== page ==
Justin Delgado is husband to Kacie Doyle-Delgado, diagnosed at age 11. After more than a decade together, he considers himself to be an expert carb counter and Dexcom inserter. He graduated with his Master of Science in Finance from the University of Utah in 2013 and has been working in commercial banking since then. He attended his first Friends for Life conference in 2015 and is looking forward to volunteering with the teens.
March 15, 2003
Diagnosis and Symptoms, Other Medications
Question from Louisiana, USA:
I am a young adult with suspected diabetes. I am now on 1000 mg of Niaspan [a medication for hyperlipidemia], and my fasting glucose levels are 113-120 mg/dl [6.3-6.7 mmol/L] whereas before it was 103 mg/dl [5.7 mmol/L] or lower. My doctor has asked me to test twice a day, and I got confusing advice on when I should be alarmed. Can Niaspan cause your sugar to go up?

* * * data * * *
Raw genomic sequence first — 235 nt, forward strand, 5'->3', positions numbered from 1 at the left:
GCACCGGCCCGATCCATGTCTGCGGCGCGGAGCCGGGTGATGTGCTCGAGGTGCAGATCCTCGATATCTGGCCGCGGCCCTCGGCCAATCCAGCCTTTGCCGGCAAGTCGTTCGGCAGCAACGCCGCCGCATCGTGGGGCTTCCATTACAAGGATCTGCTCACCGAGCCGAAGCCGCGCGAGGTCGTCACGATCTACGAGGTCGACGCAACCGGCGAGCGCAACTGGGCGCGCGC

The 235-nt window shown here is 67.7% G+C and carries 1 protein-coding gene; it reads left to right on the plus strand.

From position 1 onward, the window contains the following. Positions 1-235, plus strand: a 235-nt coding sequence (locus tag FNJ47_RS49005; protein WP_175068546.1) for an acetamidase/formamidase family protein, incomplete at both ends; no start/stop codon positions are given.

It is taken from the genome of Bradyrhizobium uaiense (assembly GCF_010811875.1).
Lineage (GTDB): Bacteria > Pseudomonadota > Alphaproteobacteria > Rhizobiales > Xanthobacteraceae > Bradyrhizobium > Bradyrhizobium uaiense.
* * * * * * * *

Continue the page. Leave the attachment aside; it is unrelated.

Niacin, the active drug in Niaspan, can cause insulin resistance and blood sugars may go up. It is not necessarily wrong to prescribe the medication with diabetes, but the benefit should outweigh the risk. If a person has a very difficult lipid problem to treat, it may well be appropriate to use niacin. However, it should be noted that adjustments will have to be made to address the sugars that may rise.
[Editor’s comment: If you presently have prediabetes (as seems likely from your blood sugar levels), then you are at risk of developing diabetes in the future, whether or not you remain on niacin. As such, you should be on a meal plan and exercise, which have been shown to help delay the onset of diabetes (see Diabetes Prevention Program).